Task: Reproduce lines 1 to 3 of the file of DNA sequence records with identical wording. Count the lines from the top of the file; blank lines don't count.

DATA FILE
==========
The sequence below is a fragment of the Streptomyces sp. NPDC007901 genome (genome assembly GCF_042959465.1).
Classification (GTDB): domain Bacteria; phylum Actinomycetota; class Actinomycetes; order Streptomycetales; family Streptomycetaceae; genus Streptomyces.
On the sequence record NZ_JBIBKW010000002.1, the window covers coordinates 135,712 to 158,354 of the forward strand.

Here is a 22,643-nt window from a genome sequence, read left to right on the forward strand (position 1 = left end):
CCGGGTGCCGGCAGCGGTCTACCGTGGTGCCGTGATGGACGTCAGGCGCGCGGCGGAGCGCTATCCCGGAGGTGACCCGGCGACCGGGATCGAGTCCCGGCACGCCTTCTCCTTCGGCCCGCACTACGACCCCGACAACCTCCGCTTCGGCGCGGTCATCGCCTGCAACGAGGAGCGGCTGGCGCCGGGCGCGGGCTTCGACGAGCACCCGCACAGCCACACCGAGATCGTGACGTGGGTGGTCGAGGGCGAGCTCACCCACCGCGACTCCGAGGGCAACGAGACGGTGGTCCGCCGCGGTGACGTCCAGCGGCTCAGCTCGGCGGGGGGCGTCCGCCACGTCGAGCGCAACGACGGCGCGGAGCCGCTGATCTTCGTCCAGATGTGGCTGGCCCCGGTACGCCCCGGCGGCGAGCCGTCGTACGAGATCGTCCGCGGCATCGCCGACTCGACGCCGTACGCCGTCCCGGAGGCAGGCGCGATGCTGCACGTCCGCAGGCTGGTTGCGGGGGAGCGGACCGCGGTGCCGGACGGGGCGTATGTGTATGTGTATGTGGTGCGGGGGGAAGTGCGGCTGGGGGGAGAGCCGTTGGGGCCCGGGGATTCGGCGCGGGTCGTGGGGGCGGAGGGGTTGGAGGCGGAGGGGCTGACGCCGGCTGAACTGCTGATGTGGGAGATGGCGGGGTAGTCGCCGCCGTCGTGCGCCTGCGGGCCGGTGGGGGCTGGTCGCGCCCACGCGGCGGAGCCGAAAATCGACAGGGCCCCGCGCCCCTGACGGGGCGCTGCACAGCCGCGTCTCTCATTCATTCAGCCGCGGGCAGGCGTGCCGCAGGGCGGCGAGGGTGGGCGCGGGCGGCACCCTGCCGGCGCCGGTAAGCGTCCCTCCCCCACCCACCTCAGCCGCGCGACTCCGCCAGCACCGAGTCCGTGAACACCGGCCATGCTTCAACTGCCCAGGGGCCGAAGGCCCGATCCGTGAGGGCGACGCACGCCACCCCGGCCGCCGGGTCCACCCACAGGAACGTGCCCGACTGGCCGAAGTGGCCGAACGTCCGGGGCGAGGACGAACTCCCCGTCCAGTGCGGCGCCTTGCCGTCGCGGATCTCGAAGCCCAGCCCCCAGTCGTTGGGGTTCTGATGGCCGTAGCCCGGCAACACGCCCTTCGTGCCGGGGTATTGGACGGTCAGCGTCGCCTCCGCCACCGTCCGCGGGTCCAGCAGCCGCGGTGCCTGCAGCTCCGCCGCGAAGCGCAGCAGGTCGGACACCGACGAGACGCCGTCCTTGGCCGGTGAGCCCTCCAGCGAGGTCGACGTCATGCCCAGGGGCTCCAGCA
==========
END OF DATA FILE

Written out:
The sequence below is a fragment of the Streptomyces sp. NPDC007901 genome (genome assembly GCF_042959465.1).
Classification (GTDB): domain Bacteria; phylum Actinomycetota; class Actinomycetes; order Streptomycetales; family Streptomycetaceae; genus Streptomyces.
On the sequence record NZ_JBIBKW010000002.1, the window covers coordinates 135,712 to 158,354 of the forward strand.